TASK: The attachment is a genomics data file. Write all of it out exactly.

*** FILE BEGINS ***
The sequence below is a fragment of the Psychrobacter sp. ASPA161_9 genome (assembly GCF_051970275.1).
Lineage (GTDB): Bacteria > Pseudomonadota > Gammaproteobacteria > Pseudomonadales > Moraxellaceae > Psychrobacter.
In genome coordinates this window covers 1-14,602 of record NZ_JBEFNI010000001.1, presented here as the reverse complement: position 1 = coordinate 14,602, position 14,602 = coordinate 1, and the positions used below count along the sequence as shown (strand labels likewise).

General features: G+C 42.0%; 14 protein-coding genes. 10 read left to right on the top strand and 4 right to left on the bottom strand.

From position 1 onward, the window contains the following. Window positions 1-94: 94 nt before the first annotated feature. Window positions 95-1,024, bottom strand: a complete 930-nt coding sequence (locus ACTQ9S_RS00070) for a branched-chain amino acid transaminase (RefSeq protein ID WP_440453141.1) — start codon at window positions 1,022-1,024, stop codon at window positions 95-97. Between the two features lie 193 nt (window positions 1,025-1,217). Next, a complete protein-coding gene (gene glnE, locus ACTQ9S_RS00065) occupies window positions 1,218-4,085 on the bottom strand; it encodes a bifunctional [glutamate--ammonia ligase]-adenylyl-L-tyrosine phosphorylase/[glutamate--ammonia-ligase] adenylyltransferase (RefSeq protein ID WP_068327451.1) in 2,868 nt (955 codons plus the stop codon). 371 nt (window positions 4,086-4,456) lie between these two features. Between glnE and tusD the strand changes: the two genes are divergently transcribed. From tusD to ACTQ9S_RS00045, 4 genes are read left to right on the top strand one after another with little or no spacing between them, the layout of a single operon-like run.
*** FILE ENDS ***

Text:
The sequence below is a fragment of the Psychrobacter sp. ASPA161_9 genome (assembly GCF_051970275.1).
Lineage (GTDB): Bacteria > Pseudomonadota > Gammaproteobacteria > Pseudomonadales > Moraxellaceae > Psychrobacter.
In genome coordinates this window covers 1-14,602 of record NZ_JBEFNI010000001.1, presented here as the reverse complement: position 1 = coordinate 14,602, position 14,602 = coordinate 1, and the positions used below count along the sequence as shown (strand labels likewise).

General features: G+C 42.0%; 14 protein-coding genes. 10 read left to right on the top strand and 4 right to left on the bottom strand.

From position 1 onward, the window contains the following. Window positions 1-94: 94 nt before the first annotated feature. Window positions 95-1,024, bottom strand: a complete 930-nt coding sequence (locus ACTQ9S_RS00070) for a branched-chain amino acid transaminase (RefSeq protein ID WP_440453141.1) — start codon at window positions 1,022-1,024, stop codon at window positions 95-97. Between the two features lie 193 nt (window positions 1,025-1,217). Next, a complete protein-coding gene (gene glnE, locus ACTQ9S_RS00065) occupies window positions 1,218-4,085 on the bottom strand; it encodes a bifunctional [glutamate--ammonia ligase]-adenylyl-L-tyrosine phosphorylase/[glutamate--ammonia-ligase] adenylyltransferase (RefSeq protein ID WP_068327451.1) in 2,868 nt (955 codons plus the stop codon). 371 nt (window positions 4,086-4,456) lie between these two features. Between glnE and tusD the strand changes: the two genes are divergently transcribed. From tusD to ACTQ9S_RS00045, 4 genes are read left to right on the top strand one after another with little or no spacing between them, the layout of a single operon-like run.